Bipartisan Votes Send New $1 Billion Corporate Welfare Program To Michigan Governor
‘How is it morally fair to collect taxes from the thousands of businesses ... to pay out to larger businesses?’
Bipartisan majorities in the Michigan House and Senate voted this week to authorize up to $1 billion in spending on a new corporate subsidy scheme. This appears to be the largest single appropriation for corporate welfare ever authorized in this state.
After flowing through a new Strategic Outreach and Attraction Reserve Fund (Senate Bill 769), the money will pay for a Critical Industry Fund (Senate Bill 771) that will give grants and loans to certain companies to create jobs or job training activities. Money will also go to a Strategic Site Readiness Fund (House Bill 5603), which will benefit certain companies, in the name of creating investment-ready sites for new manufacturing plants and facilities.
Passed on the same day was Senate Bill 85, which authorizes the state to deposit $1 billion into a new account that the programs will draw from.
A handful of lawmakers on both sides of the aisle blasted the scheme. Sen. Jeff Irwin, a Democrat from Ann Arbor, said in a Senate Journal statement, “I’m disappointed that we’re here trying to bribe companies to come to Michigan rather than investing and making Michigan the best state to be in.”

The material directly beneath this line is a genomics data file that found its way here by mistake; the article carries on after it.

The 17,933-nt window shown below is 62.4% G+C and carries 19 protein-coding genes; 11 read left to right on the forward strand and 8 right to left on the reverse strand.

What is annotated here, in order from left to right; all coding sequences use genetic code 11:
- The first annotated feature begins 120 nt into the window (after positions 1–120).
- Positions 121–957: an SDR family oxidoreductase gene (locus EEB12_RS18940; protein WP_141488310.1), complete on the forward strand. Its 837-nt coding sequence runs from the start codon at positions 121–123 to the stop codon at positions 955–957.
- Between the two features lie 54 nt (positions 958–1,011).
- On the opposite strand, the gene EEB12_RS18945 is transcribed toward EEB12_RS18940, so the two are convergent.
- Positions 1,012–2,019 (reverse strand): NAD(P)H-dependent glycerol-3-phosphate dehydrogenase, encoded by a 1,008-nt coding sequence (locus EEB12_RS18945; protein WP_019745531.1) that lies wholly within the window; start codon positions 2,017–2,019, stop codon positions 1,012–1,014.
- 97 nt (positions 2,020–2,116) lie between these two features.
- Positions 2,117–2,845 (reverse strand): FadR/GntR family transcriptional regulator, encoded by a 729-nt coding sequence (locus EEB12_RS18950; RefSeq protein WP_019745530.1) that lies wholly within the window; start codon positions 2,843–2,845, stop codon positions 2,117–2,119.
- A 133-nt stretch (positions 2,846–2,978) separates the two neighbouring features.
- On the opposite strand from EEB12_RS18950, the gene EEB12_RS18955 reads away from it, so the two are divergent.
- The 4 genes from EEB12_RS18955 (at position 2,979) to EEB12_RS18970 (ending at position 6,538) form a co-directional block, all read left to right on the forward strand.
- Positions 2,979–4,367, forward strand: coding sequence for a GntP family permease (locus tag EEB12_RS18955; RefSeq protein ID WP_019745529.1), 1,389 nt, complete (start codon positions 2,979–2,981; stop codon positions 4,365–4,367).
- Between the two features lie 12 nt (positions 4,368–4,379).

Sen. Tom Barrett, a Republican from Potterville, explained his opposition in a journal statement that included these comments:
“I don’t vote this way because I’m stubborn … rather it is because if these programs worked, they would have already proven themselves effective by now. Instead, we all bemoan the programs created by generations of legislators who preceded us because it strips resources out of our budgets that we could use to fund priorities in the future. Then we get persuaded by powerful interests and influences in our state to create new programs where we convince ourselves that we are wiser and smarter than the legislators before us and that our incentive programs will work better than their corporate welfare programs did. ...”
“Aside from that, how is it morally fair to collect taxes from the thousands of businesses paying into the state treasury, only to pay that same money out to larger businesses or even others that may be in fact a direct competitor to an existing business in our state?”
Michigan Capitol Confidential is the news source produced by the Mackinac Center for Public Policy. Michigan Capitol Confidential reports with a free-market news perspective.